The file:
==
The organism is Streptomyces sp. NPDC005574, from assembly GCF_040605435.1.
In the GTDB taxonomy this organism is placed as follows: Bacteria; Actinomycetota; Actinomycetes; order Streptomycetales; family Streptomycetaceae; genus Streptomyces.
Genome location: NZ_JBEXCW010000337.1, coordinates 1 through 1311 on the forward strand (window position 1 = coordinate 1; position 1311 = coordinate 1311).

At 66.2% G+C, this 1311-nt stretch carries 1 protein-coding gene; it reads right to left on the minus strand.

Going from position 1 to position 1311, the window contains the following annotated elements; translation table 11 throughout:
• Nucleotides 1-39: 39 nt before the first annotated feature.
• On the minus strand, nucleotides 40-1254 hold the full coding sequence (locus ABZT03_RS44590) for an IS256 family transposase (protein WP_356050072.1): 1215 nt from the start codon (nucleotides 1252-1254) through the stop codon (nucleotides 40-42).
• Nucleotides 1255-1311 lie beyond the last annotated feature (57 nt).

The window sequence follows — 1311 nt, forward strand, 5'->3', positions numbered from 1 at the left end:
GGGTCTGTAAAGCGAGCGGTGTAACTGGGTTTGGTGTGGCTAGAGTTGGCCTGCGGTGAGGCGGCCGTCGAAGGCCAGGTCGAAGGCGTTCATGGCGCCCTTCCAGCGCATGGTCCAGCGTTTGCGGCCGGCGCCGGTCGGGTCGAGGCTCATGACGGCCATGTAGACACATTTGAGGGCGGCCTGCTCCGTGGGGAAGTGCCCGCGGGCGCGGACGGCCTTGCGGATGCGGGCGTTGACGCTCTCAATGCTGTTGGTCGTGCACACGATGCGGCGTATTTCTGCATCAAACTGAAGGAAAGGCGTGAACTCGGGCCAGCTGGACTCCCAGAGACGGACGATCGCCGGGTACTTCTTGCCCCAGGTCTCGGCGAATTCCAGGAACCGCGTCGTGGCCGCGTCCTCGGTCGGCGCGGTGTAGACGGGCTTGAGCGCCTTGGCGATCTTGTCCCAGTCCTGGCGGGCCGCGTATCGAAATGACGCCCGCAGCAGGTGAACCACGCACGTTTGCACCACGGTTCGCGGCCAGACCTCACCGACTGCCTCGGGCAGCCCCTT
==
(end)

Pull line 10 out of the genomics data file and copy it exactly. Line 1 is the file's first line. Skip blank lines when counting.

GGGTCTGTAAAGCGAGCGGTGTAACTGGGTTTGGTGTGGCTAGAGTTGGCCTGCGGTGAGGCGGCCGTCGAAGGCCAGGTCGAAGGCGTTCATGGCGCCCTTCCAGCGCATGGTCCAGCGTTTGCGGCCGGCGCCGGTCGGGTCGAGGCTCATGACGGCCATGTAGACACATTTGAGGGCGGCCTGCTCCGTGGGGAAGTGCCCGCGGGCGCGGACGGCCTTGCGGATGCGGGCGTTGACGCTCTCAATGCTGTTGGTCGTGCACACGATGCGGCGTATTTCTGCATCAAACTGAAGGAAAGGCGTGAACTCGGGCCAGCTGGACTCCCAGAGACGGACGATCGCCGGGTACTTCTTGCCCCAGGTCTCGGCGAATTCCAGGAACCGCGTCGTGGCCGCGTCCTCGGTCGGCGCGGTGTAGACGGGCTTGAGCGCCTTGGCGATCTTGTCCCAGTCCTGGCGGGCCGCGTATCGAAATGACGCCCGCAGCAGGTGAACCACGCACGTTTGCACCACGGTTCGCGGCCAGACCTCACCGACTGCCTCGGGCAGCCCCTT